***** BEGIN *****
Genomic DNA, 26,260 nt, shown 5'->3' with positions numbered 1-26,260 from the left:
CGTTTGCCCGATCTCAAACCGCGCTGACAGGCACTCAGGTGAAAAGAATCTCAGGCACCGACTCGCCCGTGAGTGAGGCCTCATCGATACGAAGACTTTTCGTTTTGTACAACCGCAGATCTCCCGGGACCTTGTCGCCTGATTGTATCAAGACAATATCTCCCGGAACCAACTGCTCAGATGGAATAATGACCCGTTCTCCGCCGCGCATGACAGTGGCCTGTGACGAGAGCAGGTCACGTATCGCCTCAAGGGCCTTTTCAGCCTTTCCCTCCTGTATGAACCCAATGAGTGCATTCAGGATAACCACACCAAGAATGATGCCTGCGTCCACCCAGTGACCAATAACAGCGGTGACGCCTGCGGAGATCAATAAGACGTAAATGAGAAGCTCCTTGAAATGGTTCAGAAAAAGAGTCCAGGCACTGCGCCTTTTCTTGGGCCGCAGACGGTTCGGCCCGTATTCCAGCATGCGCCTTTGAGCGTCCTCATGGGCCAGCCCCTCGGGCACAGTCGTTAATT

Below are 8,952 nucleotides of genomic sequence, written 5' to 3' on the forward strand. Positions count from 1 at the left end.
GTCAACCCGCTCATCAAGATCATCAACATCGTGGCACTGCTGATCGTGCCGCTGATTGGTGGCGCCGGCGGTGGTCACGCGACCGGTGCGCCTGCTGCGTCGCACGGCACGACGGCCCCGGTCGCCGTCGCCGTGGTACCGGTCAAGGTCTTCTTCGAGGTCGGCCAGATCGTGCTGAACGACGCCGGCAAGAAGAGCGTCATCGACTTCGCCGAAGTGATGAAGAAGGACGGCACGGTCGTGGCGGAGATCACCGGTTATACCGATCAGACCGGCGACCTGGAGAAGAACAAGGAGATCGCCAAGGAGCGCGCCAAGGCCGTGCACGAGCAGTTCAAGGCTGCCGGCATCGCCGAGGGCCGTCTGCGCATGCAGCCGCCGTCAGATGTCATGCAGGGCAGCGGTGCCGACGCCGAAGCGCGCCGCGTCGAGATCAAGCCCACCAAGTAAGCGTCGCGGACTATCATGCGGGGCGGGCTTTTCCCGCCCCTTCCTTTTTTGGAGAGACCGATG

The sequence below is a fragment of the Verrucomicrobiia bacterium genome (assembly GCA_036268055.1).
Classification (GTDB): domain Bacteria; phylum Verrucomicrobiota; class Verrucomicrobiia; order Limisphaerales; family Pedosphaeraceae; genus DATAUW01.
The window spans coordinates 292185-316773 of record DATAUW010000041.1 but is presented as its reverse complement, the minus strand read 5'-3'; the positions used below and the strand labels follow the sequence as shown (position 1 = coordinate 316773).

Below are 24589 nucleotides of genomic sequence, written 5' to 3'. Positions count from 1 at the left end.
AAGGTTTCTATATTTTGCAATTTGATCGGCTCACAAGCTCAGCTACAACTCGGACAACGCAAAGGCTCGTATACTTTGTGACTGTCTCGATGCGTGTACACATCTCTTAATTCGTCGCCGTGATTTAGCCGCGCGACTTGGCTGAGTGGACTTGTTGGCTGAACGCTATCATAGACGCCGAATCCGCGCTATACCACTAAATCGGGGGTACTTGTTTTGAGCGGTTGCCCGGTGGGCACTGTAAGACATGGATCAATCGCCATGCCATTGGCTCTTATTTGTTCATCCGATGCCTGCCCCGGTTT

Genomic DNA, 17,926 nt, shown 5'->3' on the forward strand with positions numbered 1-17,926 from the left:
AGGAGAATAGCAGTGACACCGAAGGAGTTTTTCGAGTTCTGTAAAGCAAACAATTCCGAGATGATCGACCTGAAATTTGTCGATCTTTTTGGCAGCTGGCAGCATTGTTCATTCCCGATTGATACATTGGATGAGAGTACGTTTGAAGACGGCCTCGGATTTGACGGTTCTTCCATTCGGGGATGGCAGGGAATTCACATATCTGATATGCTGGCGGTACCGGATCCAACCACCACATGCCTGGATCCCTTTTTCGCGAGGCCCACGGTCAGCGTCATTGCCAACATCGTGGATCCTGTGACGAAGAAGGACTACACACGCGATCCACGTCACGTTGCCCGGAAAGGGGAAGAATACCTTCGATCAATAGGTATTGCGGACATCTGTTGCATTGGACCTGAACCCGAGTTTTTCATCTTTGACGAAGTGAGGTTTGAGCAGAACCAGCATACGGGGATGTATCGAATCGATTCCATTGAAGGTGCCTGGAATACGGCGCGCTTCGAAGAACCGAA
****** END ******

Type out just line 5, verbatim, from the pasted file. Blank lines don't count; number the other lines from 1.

The sequence below is a fragment of the Verrucomicrobiia bacterium genome (assembly GCA_036268055.1).